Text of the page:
General Motors has placed two engineers on paid leave as part of the investigation into the massive recall that has been linked to at least 13 fatalities.
GM Chief Executive Officer Mary Barra confirmed Thursday that the engineers were placed on leave following a briefing from Anton Valukas, the former U.S. attorney overseeing an independent investigation into a recall of 2.6 million cars with ignition defects.
"This is an interim step as we seek the truth about what happened," Barra said.
GM has traced a defect in an ignition switch to at least 13 deaths. The defect caused the car to shut off while driving, disabling the airbags, power steering and anti-lock brakes.
GM ( knew of the problem as early as 2004, and now federal investigators, Congress and attorneys representing GM vehicle owners are asking why the company didn't issue a recall years ago. )
A source familiar with GM's actions acknowledged the engineers are Ray DeGiorgio and Gary Altman.
DeGiorgio was the engineer who in 2006 approved a part modification to fix the issue, documents GM provided to a congressional panel show. The part number, however, was not changed, which Barra last week told lawmakers was "not acceptable."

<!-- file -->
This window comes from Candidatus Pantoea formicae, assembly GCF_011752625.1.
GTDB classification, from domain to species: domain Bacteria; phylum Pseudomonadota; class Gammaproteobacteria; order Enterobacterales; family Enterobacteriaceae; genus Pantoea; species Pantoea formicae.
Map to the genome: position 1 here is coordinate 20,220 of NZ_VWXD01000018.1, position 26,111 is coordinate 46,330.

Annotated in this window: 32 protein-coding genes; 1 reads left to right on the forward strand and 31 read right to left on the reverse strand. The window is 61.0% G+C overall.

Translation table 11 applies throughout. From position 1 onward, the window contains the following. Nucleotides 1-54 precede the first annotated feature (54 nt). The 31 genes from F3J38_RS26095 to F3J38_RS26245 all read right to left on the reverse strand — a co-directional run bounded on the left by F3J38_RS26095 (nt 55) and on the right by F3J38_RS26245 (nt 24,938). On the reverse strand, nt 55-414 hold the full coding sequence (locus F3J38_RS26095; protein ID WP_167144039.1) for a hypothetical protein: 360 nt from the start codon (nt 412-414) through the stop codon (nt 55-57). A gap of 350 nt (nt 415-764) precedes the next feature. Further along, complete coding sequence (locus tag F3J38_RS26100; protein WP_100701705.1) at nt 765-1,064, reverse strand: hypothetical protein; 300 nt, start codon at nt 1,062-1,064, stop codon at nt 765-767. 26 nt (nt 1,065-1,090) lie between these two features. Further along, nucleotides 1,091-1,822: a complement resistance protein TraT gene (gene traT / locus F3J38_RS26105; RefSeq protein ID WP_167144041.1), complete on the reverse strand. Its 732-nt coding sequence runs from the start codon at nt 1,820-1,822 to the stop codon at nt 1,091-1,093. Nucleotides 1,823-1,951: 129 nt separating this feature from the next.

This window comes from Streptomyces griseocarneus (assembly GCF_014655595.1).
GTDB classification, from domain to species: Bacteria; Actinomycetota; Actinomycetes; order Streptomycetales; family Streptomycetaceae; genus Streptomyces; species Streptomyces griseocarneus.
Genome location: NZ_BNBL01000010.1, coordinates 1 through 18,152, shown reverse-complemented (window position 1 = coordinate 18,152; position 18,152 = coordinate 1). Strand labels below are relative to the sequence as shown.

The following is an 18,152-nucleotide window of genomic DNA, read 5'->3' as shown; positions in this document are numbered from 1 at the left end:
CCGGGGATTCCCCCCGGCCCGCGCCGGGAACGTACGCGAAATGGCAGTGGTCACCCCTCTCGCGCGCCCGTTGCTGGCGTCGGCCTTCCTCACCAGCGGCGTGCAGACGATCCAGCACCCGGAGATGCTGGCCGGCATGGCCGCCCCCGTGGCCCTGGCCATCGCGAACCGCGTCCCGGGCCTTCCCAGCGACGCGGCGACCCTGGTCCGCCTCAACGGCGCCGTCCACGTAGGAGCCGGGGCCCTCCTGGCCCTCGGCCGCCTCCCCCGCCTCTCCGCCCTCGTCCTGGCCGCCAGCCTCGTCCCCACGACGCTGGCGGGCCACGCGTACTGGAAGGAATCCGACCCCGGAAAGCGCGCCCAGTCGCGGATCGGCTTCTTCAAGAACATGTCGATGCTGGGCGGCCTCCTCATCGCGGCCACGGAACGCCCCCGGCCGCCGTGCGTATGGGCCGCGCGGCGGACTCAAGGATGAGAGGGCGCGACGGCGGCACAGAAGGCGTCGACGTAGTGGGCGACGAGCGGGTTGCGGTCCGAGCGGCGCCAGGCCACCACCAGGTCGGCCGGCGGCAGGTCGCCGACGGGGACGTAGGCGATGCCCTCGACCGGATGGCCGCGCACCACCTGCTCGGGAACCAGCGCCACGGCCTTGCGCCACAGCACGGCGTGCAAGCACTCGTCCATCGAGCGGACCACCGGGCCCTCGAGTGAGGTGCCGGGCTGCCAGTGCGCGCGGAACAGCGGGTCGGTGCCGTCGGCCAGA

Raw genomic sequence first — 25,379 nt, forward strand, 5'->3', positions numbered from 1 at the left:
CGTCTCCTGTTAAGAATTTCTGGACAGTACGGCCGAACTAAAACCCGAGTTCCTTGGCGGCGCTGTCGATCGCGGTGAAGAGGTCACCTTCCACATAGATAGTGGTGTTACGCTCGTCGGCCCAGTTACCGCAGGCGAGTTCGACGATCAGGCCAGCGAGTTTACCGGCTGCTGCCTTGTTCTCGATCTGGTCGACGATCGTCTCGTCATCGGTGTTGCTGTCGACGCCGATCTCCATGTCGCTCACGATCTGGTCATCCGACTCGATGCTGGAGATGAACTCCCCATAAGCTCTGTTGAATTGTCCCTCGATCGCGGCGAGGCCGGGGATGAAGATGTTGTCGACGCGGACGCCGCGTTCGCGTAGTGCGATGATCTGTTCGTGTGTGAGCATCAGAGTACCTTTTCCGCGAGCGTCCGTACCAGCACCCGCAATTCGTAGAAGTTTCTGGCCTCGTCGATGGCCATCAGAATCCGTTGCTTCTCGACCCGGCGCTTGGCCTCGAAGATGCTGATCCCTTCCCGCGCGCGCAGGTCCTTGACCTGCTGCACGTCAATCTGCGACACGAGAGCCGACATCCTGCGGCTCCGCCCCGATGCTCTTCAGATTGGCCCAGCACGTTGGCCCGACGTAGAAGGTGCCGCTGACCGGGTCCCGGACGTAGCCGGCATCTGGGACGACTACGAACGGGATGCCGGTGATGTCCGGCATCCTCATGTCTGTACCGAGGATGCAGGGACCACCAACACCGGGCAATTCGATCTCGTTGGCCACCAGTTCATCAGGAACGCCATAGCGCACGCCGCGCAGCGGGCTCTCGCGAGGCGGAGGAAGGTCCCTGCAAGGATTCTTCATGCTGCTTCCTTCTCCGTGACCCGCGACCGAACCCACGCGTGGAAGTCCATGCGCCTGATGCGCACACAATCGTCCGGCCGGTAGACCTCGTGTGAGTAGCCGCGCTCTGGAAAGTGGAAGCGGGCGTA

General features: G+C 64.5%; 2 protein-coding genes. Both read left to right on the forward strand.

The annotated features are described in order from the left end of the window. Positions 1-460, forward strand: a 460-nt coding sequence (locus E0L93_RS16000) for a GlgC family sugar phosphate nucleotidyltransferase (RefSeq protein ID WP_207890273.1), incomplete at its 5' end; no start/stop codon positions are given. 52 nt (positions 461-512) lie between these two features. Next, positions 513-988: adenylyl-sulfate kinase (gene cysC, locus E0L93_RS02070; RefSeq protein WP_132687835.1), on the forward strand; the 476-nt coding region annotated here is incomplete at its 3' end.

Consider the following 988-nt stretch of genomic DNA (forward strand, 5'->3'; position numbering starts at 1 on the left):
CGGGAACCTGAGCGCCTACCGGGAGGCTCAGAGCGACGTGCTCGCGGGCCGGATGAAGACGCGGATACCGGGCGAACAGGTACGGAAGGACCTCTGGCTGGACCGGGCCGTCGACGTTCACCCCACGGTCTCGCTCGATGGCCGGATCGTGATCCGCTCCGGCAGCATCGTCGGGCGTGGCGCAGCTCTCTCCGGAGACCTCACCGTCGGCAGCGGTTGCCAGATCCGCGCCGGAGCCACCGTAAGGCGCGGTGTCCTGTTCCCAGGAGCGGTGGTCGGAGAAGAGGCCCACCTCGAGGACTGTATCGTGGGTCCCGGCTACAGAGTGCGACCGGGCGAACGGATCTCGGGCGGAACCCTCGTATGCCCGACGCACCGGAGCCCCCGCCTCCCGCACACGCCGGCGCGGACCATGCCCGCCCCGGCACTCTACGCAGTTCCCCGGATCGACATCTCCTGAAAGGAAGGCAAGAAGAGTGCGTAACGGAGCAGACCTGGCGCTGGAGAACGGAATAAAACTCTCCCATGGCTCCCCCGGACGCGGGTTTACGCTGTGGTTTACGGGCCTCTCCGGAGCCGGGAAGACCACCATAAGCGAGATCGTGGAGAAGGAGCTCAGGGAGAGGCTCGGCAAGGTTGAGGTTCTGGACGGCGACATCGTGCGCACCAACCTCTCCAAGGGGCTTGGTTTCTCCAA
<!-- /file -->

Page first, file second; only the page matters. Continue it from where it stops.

As a result, the change flew under the radar for several years. Lawmakers, in grilling Barra, accused DeGiorgio of lying and attempting to cover up the issue. Barra said the whole matter is part of the internal inquiry.
Citing the personnel matter, GM declined to make the engineers available for comment.
In February, GM recalled all years of the Chevrolet Cobalt, Pontiac G5, Pontiac Pursuit and Saturn Ion, as well as 2006 to 2007 Chevrolet HHRs, 2006 to 2007 Pontiac Solstices and the 2007 Saturn Sky.
Meanwhile, the National Highway Traffic Safety Administration is fining GM $7,000 a day for failing to answer 107 questions about its ignition switch recall by the regulator's April 3 deadline.
GM has recalled nearly 7 million vehicles so far this year.